Configuring Port Security to Prevent MAC Address Table Attack

To make forwarding decisions, switches store the MAC address associated with any interface it used to receive frames in the MAC Address table. Next time, when a frame destined to that MAC address comes in on the switch, the switch looks up the MAC address table and uses the interface associated with that MAC address to forward the traffic.

The MAC address associated with the interfaces of a network device can be changed manually. When these MAC addresses are changed and the same device is used to send a frame to a switch through the same switch interface, the new MAC address will be added to the MAC address table as well.

Although there are many reasons why the MAC address of a host device is changed, hackers exploit this to launch attacks on the network by constantly changing the MAC address of the host they are using to connect to the network, consequently overwhelming the capacity of the switch to store MAC address tables. Once the capacity of the switch is overwhelmed, it starts forwarding any traffic coming through such interfaces, and hackers would use such interfaces to capture unauthorized traffic from the network and consequently launch an attack.

To mitigate the above problem, port security needs to be configured on switch interfaces to allow a maximum number of MAC addresses associated with a switch interface. If this limit is violated, the interface will be shut down automatically.

In this post, I will show you how to configure port security on a switch to prevent MAC address table attacks.

Network Topology

The network topology we will be using for this demonstration is shown below. As you can see, it consist of a switch and hacker using Kali Linux to launch a MAC address table attack at the switch’s e0/1 interface. In this demonstration, we will configure port security on the switch’s e0/1 interface to secure the switch from the MAC address attack.

network topology for switch port security

How to configure a switch to prevent a Mac address table attack

Here are steps to configure a switch to mitigate MAC address table attacks.

Step 1: Shutdown all switch interfaces not in use

The first step to prevent a MAC address table attack is to shutdown all the interfaces of the switch that are not in use. You can do this by entering the interface and then using the shutdown command.

Step 2: Configure “port-security”  on  the switch

Enter the following commands on the switch to configure port security:.

SW(config)#interface ethernet 0/0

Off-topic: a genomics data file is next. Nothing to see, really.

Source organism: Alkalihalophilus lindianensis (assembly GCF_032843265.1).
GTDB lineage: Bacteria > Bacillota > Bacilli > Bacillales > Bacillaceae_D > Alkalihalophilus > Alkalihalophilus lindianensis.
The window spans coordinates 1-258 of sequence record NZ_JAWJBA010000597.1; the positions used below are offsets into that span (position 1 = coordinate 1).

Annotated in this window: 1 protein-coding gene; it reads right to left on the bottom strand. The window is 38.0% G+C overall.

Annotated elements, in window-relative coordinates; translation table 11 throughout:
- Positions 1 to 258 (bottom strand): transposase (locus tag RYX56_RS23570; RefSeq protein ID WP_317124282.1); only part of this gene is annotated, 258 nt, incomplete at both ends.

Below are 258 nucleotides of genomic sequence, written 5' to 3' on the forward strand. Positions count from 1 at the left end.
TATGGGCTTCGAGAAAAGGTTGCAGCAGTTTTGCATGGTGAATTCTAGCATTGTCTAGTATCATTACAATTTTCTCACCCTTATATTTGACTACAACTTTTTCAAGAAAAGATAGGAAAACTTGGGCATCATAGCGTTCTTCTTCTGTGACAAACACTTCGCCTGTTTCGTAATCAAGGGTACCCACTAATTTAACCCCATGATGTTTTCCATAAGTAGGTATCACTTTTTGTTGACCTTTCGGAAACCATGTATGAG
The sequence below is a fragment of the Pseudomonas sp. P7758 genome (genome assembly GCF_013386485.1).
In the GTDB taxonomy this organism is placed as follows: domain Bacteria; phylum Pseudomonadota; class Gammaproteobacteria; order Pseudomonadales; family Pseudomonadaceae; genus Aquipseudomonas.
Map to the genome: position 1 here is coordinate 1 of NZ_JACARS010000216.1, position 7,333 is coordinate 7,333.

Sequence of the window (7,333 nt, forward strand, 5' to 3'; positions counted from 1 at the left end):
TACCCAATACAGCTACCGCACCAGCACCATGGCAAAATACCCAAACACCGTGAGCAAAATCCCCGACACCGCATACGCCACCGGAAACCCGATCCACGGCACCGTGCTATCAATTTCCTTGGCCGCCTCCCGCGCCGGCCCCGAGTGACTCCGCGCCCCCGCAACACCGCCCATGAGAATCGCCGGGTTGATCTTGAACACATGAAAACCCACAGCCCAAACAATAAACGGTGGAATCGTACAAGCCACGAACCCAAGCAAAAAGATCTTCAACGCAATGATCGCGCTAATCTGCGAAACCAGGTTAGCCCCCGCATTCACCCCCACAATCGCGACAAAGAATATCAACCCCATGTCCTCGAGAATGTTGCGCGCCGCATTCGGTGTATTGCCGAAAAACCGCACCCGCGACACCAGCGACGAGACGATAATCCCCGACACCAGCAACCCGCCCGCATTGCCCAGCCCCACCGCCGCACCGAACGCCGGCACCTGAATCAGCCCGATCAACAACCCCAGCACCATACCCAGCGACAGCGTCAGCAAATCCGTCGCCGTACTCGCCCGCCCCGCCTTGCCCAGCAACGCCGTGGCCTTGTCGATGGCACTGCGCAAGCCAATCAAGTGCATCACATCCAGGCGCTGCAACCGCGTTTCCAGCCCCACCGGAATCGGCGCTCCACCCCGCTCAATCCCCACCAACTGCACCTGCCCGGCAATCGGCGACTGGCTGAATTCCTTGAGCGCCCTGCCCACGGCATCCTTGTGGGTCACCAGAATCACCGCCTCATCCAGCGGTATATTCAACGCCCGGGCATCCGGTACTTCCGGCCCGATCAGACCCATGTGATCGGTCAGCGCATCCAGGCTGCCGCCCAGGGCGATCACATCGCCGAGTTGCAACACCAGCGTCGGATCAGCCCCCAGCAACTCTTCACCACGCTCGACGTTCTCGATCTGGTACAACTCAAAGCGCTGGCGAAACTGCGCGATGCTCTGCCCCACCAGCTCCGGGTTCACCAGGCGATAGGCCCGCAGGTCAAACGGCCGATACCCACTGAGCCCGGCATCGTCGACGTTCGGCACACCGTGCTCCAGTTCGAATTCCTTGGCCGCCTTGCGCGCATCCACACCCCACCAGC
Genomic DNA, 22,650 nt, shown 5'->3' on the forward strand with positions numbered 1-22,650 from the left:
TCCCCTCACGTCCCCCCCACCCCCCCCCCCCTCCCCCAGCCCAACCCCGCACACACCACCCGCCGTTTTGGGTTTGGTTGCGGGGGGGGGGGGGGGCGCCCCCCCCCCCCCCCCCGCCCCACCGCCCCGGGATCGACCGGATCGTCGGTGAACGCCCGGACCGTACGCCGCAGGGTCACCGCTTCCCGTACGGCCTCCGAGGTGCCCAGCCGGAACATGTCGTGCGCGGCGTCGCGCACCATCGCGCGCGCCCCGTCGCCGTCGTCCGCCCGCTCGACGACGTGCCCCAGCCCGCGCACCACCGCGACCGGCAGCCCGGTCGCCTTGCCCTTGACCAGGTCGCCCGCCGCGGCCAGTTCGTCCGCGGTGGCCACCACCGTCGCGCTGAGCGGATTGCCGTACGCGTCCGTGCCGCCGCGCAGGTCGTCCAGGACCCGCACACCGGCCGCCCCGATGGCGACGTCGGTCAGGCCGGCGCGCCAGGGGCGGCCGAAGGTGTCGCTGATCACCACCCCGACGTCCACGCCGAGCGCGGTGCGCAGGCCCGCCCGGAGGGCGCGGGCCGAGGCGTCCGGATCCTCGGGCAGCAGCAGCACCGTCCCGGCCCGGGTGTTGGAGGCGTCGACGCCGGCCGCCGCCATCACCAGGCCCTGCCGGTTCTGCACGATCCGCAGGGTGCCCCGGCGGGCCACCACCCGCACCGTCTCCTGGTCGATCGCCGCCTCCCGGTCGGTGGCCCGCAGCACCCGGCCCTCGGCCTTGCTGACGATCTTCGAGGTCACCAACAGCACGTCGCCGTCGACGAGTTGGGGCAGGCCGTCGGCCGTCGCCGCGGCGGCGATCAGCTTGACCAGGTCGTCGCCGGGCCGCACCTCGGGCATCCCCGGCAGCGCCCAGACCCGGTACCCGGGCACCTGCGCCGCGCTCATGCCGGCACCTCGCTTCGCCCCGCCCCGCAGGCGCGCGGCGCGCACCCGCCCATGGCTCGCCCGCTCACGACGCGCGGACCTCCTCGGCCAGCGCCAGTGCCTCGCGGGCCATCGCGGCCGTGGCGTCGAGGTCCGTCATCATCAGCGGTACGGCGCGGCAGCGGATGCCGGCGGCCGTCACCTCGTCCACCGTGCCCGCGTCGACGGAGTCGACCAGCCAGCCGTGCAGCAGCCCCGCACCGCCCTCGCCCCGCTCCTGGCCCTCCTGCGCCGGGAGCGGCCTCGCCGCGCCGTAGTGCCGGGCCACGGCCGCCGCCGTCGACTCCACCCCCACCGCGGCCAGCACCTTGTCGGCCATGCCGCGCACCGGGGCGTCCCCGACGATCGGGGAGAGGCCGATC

SW(config-if)#switchport mode access
SW(config-if)#switchport port-security
SW(config-if)#switchport port-security maximum 1
SW(config-if)#switchport port-security mac-address sticky
SW(config-if)#switchport port-security violation shutdown ("protect", Secure[2]--> "restrict", More secure[1]--> "shutdown")

Here’s a brief explanation of each above commands:

  1. switchport mode access: This command configures the switch interface to operate in access mode, meaning that it will only forward traffic to and from devices connected directly to that interface.
  2. switchport port-security: This command enables port security on the switch interface. Port security restricts the number of MAC addresses allowed to access the network through that interface.
  3. switchport port-security maximum 1: This command sets the maximum number of MAC addresses allowed on the switch interface to 1. Only one MAC address will be allowed to access the network through this interface.
  4. switchport port-security mac-address sticky: This command enables sticky MAC address learning on the switch interface. When enabled, the switch dynamically learns the MAC addresses of devices connected to the interface and adds them to the running configuration.
  5. switchport port-security violation shutdown: This command configures the switch interface to shut down if a violation of the port security settings occurs. Violations can happen when the maximum number of MAC addresses is exceeded or when unauthorized MAC addresses are detected.

Step 3: Display The Port-Security Details

SW#show port-security interface ethernet0/0

Port Security              : Enabled <--
Port Status                : Secure-up
Violation Mode             : Shutdown <--
Aging Time                 : 0 mins
Aging Type                 : Absolute
SecureStatic Address Aging : Disabled
Maximum MAC Addresses      : 1 <--
Total MAC Addresses        : 1
Configured MAC Addresses   : 0
Sticky MAC Addresses       : 0
Last Source Address:Vlan   : aabb.cc00.1a10:1
Security Violation Count   : 0

Step 4: Launch A demo Attack from The  Kali Linux

First check interface name of the Kali Linux

root@kali ~# ifconfig

Then enter the Command for Flooding MAC Address table (on Kali Linux)

root@kali ~# macof -i eth0

If a hacker attacks, Ethernet0/0 will be shut down.

SW#show ip interface brief


Leave a Comment

Your email address will not be published. Required fields are marked *

Scroll to Top